Christmas trifle Australian-style


IMG 2041 680x510 Christmas trifle Australian style
I’m non-stop gluten and dairy-free, but that didn’t stop my family requesting a trifle for Christmas day.

Nana is no longer able to answer questions about how she used to do trifle, but I remembered her saying “sherry makes you merry”, so I sloshed on plenty.

My recipe is below:

Cake layer:
1 x cheap and nasty jam roll from the supermarket
1 x bottle sherry

Jelly layer:
1 x packet of gelatine
1 x bottle sparkling rose

Custard layer:
1 x pint cream
1 x vanilla pod, split, seeded
6 eggs

1 x punnet strawberries, cut into heart shapes

Cream layer:
1 x pint (600ml) thickened cream
2 x teaspoons sugar
1 x punnet blueberries

Cut up sponge as you like and layer in the base of the bowl. Slosh with sherry so that it all appears wet with the good liquor.

Lay some blueberries on top of the sponge.

Make 600mls of jelly following instructions on the gelatine packet, only use champers instead of water. Don’t forget to add a load of sugar. Gourmet traveller has a nice way with champagne jelly. Chill in fridge until nearly set, then layer onto sponge.

While the jelly is cooling, make your custard. Or just buy some. I like the Mary Berry traditional custard method, which I used here.

Your custard needs to cool before adding on top of the jelly layer, so while this is happening, cut your strawberries into heart shapes.

I slice three good centre sections out of each strawberry, then trim the natural dip in the top for a more rounded strawberry shape.

Place the hearts around the edge of the bowl. Pressing them well into the glass will keep them visible once you pour in the custard. Do this next. Chill again, then add a layer of whipped cream.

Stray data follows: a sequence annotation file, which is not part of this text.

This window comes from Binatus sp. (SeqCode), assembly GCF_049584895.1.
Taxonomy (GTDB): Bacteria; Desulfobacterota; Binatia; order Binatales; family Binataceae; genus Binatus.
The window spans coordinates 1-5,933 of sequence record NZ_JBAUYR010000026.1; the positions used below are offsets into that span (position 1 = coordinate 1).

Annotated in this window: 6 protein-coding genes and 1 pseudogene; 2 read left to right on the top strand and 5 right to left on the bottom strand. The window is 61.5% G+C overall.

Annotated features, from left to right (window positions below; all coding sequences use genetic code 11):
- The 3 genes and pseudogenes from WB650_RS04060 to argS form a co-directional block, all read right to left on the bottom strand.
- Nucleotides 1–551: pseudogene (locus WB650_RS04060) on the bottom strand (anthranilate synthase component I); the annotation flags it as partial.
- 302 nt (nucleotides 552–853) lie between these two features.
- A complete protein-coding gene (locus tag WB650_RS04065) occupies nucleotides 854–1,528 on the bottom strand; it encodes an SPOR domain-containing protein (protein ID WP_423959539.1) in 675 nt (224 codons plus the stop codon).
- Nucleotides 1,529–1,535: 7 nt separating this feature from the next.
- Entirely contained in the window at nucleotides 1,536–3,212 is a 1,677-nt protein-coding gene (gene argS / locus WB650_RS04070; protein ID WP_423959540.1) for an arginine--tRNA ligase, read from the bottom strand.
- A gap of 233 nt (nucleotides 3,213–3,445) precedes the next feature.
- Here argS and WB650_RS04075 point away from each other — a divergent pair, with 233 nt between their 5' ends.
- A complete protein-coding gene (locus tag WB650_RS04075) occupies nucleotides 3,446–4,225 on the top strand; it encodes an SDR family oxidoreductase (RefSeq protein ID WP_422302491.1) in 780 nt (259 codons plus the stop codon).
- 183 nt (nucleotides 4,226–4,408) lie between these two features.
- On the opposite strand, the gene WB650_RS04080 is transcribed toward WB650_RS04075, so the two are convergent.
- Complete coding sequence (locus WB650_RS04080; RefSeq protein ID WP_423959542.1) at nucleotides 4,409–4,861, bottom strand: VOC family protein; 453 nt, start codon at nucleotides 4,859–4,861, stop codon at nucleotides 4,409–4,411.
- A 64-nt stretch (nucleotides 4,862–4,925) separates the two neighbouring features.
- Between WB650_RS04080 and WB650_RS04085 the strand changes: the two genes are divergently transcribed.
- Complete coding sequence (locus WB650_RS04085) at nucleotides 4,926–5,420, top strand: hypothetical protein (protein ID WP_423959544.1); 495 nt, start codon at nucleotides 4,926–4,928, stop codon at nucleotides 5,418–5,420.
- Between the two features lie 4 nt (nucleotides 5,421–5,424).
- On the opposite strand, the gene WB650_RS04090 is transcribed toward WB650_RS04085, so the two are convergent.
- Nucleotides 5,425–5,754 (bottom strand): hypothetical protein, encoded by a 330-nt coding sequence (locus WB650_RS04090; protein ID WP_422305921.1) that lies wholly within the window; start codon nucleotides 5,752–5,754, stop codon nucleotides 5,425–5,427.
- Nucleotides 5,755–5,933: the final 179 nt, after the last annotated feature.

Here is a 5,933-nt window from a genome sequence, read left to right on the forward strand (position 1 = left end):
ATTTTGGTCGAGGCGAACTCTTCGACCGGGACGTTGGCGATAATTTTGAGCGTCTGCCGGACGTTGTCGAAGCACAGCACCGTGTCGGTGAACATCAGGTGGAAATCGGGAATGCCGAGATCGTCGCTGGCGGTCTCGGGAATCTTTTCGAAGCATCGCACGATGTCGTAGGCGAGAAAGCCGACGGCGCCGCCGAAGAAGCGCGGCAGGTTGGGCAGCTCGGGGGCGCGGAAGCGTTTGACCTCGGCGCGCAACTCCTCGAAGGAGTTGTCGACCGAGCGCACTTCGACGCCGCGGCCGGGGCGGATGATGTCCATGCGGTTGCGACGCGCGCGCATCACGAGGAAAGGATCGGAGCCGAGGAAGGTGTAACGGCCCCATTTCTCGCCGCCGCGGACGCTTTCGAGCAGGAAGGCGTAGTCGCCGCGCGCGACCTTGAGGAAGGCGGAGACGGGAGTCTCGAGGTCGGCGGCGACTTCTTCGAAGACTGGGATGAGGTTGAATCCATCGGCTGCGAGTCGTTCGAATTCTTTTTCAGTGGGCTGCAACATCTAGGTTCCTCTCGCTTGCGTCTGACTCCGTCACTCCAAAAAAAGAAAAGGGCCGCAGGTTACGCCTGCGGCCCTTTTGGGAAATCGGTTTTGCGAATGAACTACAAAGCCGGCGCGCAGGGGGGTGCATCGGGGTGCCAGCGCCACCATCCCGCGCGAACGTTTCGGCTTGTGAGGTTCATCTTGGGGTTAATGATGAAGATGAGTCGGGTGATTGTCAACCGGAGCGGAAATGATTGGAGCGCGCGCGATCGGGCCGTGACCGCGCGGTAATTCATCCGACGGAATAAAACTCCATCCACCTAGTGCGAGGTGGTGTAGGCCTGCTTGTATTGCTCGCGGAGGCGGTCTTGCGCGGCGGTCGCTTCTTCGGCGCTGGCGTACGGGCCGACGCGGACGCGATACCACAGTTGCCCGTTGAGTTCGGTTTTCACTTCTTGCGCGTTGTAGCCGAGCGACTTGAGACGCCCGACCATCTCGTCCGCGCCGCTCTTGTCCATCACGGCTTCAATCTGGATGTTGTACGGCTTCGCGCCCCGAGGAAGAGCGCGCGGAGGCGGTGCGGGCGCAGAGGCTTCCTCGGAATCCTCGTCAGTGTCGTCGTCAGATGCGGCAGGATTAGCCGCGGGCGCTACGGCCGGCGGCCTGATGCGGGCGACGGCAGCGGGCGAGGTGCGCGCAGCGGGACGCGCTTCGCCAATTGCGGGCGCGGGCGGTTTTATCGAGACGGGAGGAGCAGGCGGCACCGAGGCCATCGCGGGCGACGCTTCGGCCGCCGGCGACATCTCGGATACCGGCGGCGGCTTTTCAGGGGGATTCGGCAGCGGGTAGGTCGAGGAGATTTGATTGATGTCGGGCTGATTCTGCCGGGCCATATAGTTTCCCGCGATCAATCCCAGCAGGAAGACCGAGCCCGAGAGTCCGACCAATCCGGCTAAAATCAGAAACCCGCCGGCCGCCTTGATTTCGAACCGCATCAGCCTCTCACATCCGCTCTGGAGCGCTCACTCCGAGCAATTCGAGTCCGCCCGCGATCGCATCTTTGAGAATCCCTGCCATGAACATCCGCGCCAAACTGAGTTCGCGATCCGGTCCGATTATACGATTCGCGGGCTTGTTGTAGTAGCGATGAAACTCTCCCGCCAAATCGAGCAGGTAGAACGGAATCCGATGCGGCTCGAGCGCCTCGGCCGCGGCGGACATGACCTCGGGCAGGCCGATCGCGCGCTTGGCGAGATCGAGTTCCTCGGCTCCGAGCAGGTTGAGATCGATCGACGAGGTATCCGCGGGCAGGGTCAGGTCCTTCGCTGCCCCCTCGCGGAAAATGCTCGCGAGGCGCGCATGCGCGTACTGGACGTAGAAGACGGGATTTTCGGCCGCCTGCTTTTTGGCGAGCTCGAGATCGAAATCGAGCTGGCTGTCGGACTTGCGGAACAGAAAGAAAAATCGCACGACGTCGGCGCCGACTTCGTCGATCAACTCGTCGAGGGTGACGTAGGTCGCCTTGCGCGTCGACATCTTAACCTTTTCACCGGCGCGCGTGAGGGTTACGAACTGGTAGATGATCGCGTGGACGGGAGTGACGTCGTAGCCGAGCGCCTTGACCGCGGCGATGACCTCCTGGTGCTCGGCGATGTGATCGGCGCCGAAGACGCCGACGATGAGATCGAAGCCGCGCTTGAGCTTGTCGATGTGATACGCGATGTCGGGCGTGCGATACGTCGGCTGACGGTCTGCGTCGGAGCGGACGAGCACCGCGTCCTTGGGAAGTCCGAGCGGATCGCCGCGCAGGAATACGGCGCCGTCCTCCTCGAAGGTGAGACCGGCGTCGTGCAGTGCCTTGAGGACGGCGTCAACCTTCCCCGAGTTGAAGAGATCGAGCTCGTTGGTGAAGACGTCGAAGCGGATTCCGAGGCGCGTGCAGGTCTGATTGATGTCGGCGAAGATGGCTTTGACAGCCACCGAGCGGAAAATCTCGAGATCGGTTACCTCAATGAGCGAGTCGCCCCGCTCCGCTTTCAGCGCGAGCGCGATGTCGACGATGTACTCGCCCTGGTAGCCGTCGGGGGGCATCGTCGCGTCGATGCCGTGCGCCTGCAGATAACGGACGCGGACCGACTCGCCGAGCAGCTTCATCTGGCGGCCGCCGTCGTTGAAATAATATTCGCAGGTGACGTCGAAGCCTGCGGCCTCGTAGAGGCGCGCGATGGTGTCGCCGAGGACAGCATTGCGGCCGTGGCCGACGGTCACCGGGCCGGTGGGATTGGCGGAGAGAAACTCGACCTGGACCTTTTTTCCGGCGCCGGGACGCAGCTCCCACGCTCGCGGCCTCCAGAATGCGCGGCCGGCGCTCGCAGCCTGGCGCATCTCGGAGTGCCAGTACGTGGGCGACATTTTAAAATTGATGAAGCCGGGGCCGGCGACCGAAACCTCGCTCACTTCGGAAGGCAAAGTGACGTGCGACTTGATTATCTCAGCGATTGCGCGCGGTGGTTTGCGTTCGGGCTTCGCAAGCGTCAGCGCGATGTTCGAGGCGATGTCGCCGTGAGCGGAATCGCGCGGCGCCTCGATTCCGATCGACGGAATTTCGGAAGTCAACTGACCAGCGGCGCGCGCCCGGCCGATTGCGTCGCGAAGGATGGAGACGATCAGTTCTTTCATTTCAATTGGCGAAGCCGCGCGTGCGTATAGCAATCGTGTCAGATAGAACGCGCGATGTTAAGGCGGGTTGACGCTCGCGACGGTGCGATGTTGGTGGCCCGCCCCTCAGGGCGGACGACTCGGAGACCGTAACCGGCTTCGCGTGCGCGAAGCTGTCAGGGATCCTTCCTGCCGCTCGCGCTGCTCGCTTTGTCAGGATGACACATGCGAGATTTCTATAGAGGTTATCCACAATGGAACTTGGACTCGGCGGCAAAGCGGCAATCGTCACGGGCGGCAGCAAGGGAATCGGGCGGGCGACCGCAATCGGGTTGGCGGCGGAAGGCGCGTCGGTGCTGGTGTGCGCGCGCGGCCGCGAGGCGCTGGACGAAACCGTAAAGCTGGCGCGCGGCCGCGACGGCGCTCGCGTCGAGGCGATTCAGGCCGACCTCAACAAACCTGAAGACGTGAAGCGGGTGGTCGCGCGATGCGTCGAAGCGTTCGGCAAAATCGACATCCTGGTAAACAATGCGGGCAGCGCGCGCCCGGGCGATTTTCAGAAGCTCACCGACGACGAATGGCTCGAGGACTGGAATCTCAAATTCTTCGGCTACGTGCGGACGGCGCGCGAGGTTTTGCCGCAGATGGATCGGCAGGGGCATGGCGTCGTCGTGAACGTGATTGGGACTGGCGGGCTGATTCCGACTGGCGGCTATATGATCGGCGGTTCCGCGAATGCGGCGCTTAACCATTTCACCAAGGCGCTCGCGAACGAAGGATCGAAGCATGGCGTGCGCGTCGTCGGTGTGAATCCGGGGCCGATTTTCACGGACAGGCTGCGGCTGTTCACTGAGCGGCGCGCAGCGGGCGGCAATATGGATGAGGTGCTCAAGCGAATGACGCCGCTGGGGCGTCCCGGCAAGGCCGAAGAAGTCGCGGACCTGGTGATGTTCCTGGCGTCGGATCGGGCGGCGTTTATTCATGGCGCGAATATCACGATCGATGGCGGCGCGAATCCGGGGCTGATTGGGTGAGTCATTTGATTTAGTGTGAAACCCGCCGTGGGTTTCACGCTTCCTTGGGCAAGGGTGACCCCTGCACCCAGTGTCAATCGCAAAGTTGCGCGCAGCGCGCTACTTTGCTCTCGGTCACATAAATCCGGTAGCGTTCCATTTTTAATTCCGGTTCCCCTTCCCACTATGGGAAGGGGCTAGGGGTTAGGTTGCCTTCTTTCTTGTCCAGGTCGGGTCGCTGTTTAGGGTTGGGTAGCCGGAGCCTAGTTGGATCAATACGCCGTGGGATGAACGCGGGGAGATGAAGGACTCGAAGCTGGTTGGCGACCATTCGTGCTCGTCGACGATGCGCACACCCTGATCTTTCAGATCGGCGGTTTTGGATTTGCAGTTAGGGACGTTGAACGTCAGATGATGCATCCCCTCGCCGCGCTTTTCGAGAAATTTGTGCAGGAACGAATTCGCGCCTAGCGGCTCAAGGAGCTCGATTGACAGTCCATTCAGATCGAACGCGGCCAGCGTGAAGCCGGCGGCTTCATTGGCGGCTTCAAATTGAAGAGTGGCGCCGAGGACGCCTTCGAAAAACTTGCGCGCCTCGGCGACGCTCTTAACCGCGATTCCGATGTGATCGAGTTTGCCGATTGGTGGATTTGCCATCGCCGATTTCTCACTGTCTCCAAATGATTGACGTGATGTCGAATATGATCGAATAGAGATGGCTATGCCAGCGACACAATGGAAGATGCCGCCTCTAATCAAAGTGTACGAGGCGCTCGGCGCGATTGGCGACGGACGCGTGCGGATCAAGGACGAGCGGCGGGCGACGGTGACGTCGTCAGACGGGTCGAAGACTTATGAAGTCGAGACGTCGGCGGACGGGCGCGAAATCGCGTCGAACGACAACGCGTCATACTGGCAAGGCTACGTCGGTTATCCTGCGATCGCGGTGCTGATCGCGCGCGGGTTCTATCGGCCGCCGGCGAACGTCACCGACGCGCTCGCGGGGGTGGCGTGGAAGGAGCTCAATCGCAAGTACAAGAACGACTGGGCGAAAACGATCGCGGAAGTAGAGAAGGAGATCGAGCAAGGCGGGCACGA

Top with whatever you like – nuts, blueberries, honeycomb. Then nom heartily.

Guess what? They side effect of using all those eggs for the custard is that you have leftover eggs for a pavlova, and that’s coming up next.

April and Jerry


April and Jerry

Emanuelle Alt at Burberry


This is the time of year you’ll find me on my knees in front of someone super famous and tres fashion. Yup, fashion week means I’m out hunting the who’s who of feet. I walk around eyes cast down, not to avoid eye contact, but to see who’s feet I should creep up on next.

Here are Emanuelle Alt’s lovely little lace booties at Burberry’s ss12 show. Her style is, as you well know, wild, and I love the way she counters simple denim jeans and a blazer (both quite masculine) with something as feminine as a lace boot.

DSCN1134 680x510 Emanuelle Alt at Burberry

Emily Lamb and Design Collective Scotland


scotland shoe crop 680x551 Emily Lamb and Design Collective Scotland

Emily Lamb and the Scotland Design Collective came down to London for London Fashion Week to, like everyone else, pick up some buyers and make a name for themselves.

Emily has just graduated, and has a delicate sensibility and a wearable style that many male shoe designers lack. Her shoes are graphic, well-balanced and made with combinations of soft suede and here, some clear perspex.

Emily’s just at the beginning of her shoe career, so wish her luck.

Dominique Lucas’ shoe accessories


shoe accessories 2 680x528 Dominique Lucas shoe accessories

Dominique Lucas brought her Masters project to London Fashion Week, and isn’t it great? She has designed a series of brass and salmon hide shoe accessories that strap on to your existing heels.